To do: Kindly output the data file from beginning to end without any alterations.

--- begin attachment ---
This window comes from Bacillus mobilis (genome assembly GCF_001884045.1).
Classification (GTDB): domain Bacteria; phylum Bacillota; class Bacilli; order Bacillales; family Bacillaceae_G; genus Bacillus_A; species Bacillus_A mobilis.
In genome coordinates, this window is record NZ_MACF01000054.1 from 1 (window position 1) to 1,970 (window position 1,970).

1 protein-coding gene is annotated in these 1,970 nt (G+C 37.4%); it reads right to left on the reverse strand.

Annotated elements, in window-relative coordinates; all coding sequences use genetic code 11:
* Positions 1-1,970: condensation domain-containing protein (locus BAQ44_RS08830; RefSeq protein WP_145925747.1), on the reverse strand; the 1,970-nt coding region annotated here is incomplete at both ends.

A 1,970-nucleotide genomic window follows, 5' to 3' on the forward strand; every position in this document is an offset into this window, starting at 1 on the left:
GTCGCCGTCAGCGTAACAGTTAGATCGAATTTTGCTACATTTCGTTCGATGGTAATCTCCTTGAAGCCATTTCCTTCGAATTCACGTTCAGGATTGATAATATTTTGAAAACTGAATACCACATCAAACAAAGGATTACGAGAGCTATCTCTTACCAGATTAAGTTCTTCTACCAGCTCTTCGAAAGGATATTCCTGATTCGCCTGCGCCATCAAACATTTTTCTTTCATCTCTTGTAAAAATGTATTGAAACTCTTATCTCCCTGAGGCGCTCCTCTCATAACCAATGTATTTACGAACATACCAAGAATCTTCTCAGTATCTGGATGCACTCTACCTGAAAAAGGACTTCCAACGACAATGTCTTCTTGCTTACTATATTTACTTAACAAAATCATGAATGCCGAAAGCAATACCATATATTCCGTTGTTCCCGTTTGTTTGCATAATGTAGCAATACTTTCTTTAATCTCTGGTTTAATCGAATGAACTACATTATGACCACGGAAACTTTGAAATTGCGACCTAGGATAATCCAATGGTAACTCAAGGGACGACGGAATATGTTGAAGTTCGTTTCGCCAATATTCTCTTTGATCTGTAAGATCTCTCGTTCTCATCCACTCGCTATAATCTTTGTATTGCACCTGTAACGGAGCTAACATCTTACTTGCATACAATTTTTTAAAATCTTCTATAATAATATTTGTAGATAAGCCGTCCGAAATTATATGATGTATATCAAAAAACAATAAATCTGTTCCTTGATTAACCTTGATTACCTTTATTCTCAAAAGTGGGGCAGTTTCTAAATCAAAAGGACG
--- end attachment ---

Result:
This window comes from Bacillus mobilis (genome assembly GCF_001884045.1).
Classification (GTDB): domain Bacteria; phylum Bacillota; class Bacilli; order Bacillales; family Bacillaceae_G; genus Bacillus_A; species Bacillus_A mobilis.
In genome coordinates, this window is record NZ_MACF01000054.1 from 1 (window position 1) to 1,970 (window position 1,970).

1 protein-coding gene is annotated in these 1,970 nt (G+C 37.4%); it reads right to left on the reverse strand.

Annotated elements, in window-relative coordinates; all coding sequences use genetic code 11:
* Positions 1-1,970: condensation domain-containing protein (locus BAQ44_RS08830; RefSeq protein WP_145925747.1), on the reverse strand; the 1,970-nt coding region annotated here is incomplete at both ends.

A 1,970-nucleotide genomic window follows, 5' to 3' on the forward strand; every position in this document is an offset into this window, starting at 1 on the left:
GTCGCCGTCAGCGTAACAGTTAGATCGAATTTTGCTACATTTCGTTCGATGGTAATCTCCTTGAAGCCATTTCCTTCGAATTCACGTTCAGGATTGATAATATTTTGAAAACTGAATACCACATCAAACAAAGGATTACGAGAGCTATCTCTTACCAGATTAAGTTCTTCTACCAGCTCTTCGAAAGGATATTCCTGATTCGCCTGCGCCATCAAACATTTTTCTTTCATCTCTTGTAAAAATGTATTGAAACTCTTATCTCCCTGAGGCGCTCCTCTCATAACCAATGTATTTACGAACATACCAAGAATCTTCTCAGTATCTGGATGCACTCTACCTGAAAAAGGACTTCCAACGACAATGTCTTCTTGCTTACTATATTTACTTAACAAAATCATGAATGCCGAAAGCAATACCATATATTCCGTTGTTCCCGTTTGTTTGCATAATGTAGCAATACTTTCTTTAATCTCTGGTTTAATCGAATGAACTACATTATGACCACGGAAACTTTGAAATTGCGACCTAGGATAATCCAATGGTAACTCAAGGGACGACGGAATATGTTGAAGTTCGTTTCGCCAATATTCTCTTTGATCTGTAAGATCTCTCGTTCTCATCCACTCGCTATAATCTTTGTATTGCACCTGTAACGGAGCTAACATCTTACTTGCATACAATTTTTTAAAATCTTCTATAATAATATTTGTAGATAAGCCGTCCGAAATTATATGATGTATATCAAAAAACAATAAATCTGTTCCTTGATTAACCTTGATTACCTTTATTCTCAAAAGTGGGGCAGTTTCTAAATCAAAAGGACG